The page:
Chameleon Paper Sculptures (3rd/4th/5th)

This is a lesson that I originally intended to do just with my 3rd graders... but instead decided to do with my 3rd, 4th, and 5th graders this week - and it has been incredibly successful at all levels!
I got the original idea for this project from a pin I saw on pinterest, but it looks like that blog post went back to an even earlier post from Artolazzi.
It appears this lesson has kinda transformed a little each time it's been done.. so here is my version! :)

To begin this project, I started off by talking to my students about tertiary (or intermediate) colors and how they are made (by mixing together a primary and secondary color that sit next to each other on the color wheel - ex. blue + violet = blue-violet). The way my classroom is set up, I have 6 different color tables grouped into 3 rows (so 2 color tables per row) which just so happen to be colors that sit next to each other on the color wheel (blue/violet row, green/yellow row, and orange/red row). Each row was given the two colors of the tables it holds of tempera paint which students then used to create a piece of painted paper (12"x18") which contained all three colors (the primary, secondary, and newly created tertiary color) - students were also invited to use the back of their paint brush to draw pattern/texture into their wet paint. Once they were done painting and their work was put up on the drying rack, I had my students meet me on the carpet to read the book "Chameleon's Colors" by Chisato Tashiro. --Yes I even did this with my 5th graders who think they are too cool for school - haha. This book was a great way to introduce the project's theme (although its a little intense - when the other animals chase the chameleon to the edge of a cliff where it essentially waits to be murdered (in more or less words) -> plot twist... it doesn't - WHEW!). Then I show my kids literally the coolest video I've ever seen in my life of a chameleon changing its colors by touching a variety of colored sunglasses.

After watching this video the kids are PUMPED.

When they come in the next day (day 2) I've already done some prep work to their painted paper for them - I've pressed their papers (to make them flat) and cut them down from a 12"x18" piece to one 9"x12" piece (for the body), and eight 3"x4.5" pieces (for the head, additional details, and a bunch of extra scraps). To create our chameleons I have my students follow my directions step-by-step to make sure we are all on the same page.
In order to better illustrate the steps, I created the following visuals to help explain:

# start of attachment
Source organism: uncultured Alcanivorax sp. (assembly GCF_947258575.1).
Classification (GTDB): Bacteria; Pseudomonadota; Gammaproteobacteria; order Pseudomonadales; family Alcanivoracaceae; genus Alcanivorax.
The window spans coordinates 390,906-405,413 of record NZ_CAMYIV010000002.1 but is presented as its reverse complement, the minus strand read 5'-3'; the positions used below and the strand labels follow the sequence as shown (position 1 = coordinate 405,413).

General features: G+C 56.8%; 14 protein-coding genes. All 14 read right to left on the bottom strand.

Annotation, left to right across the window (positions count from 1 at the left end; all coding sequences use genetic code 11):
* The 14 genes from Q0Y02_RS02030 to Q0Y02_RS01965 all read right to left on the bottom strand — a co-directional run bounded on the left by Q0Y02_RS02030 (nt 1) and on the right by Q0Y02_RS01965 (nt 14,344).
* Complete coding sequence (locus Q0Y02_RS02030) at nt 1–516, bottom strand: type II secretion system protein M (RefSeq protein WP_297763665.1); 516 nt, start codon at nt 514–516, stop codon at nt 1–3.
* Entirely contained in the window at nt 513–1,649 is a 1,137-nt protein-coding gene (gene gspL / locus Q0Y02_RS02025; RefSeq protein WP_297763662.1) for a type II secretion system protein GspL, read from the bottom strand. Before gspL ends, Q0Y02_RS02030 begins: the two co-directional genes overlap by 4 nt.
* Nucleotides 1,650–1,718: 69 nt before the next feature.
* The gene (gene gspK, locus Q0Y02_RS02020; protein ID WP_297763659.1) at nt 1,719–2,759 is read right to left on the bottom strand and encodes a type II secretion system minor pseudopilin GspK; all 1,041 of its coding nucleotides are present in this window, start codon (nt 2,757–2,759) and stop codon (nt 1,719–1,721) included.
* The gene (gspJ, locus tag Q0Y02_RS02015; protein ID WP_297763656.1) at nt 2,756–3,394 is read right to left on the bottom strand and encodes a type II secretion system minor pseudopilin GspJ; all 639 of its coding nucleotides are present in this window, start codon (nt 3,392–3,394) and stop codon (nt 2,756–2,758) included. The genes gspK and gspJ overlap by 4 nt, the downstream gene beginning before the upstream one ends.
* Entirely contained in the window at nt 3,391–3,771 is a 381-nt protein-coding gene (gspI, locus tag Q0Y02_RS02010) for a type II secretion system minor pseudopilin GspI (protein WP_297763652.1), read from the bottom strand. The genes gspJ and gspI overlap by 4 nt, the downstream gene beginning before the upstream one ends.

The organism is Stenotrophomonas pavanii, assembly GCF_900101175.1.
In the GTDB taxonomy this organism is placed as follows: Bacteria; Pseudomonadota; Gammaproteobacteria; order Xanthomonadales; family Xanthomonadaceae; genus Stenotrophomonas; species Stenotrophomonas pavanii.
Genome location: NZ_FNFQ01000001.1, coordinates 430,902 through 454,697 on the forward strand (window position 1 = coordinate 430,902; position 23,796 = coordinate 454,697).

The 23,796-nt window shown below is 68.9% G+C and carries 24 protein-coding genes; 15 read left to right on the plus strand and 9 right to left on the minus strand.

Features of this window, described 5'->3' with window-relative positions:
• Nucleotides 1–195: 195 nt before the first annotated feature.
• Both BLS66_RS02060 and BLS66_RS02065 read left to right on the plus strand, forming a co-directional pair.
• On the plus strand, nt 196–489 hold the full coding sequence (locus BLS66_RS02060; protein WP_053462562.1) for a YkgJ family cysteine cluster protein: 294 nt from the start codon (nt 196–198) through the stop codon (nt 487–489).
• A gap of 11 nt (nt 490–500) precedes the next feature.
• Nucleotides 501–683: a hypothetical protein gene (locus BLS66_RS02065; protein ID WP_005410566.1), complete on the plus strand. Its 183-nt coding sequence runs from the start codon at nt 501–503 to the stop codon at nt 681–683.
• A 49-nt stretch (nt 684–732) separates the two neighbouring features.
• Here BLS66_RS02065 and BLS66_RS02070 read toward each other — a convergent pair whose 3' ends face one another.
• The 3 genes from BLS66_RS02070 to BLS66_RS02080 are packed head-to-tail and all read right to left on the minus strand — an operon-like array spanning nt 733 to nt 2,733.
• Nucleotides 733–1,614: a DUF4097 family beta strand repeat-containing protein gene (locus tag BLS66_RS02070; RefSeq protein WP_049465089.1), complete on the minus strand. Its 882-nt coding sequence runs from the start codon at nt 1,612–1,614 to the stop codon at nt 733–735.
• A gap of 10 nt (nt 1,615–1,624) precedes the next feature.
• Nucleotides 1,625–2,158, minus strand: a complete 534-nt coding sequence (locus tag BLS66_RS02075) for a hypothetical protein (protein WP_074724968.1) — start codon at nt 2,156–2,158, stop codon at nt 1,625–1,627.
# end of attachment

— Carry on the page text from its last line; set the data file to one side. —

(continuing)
On step #3 I explain it's kind of like they are folding a paper airplane.
On step #4 I tell the kids that when they fold those little extra triangular pieces down, it looks like a collared shirt (this helps some of them understand what it should look like).
**It is extremely important that you have the kids cut to the fold (I actually have them do a LITTLE past the fold) on step #5 or else the chameleon's body won't move/bend properly.
Body took one class (45 min) to build (most students did not attach legs this day).

The next day (day 3) we create the head:

 On step #3 it helps to tell students that the "x" fold will make their paper look like a kite (if they don't already tell you that first!).
One step #4 I tell them it's like we are cutting little legs for our paper. I take one "leg" (or triangle) in one hand and one in the other.. then tell them to "cross the legs" - this helps them overlap those pieces to create their form.
Time permitting: We attach the heads to the little extra folded tab we have left on the body with a piece of tape. **This part is tricky for the kids so be prepared to help if needed!

On day 4 I have the kids attach the head (if not done so already) and continue adding the additional details they are missing (like the legs, eyes, and tongue). Students who finish early are invited to use extra scrap paper from other tables to add pattern to their chameleon's body.


  1. My kids LOVED that video, they still ask to see it all the time! The heads came out great; and the albino one is especially cool.

  2. I have also seen these here and there and thought they would be neat to do--now I'm pinning your version with all those lovely diagrams (that must be the graphic designer in me getting excited for diagrams!). Thank you for taking the time to make this project clear for all--so glad your students enjoyed making them. Mrs. P @

  3. I will give these a try. Did the younger students find this to be a bit challenging or were they as successful as the 5th graders?

  4. These are so cool! My 4th and 5th graders will get a kick out of doing these, especially the boys. Thanks for the great visual directions :)


    Hip, Hop Hurray! Tales in an Artroom

  5. Looks like fun! I bet they can't wait to take them home!!

  6. This has been my all time favorite art project. I've done it with kinder to 3rd grade and have been begged by the older kids to do it with them, too. It's a huge hit andI have to do it every year. I got it from a different art sight, but your tutorial is wonderful!

  7. Great idea! Thanks for posting all the instructions so clearly. In case anyone else is using A4 paper, I found an A4 size body and 6 cm square head works well. Will be trying this with my class on Monday :)

  8. Thank you for the directions. I have done this lesson with 2nd grade in the past using construction paper, I am anxious to try your version with painted paper and a smaller size.

  9. Thank you for taking the time to put all the directions and photos up online!! I'm planning on doing this with some 4th graders:-) What paper would you suggest using?

    1. Your welcome! :)
      If you're doing painted paper I would use at least 70lb white drawing paper.
      If you're doing construction paper.. I personally use Pacon Sulphite Paper... but it doesn't really matter.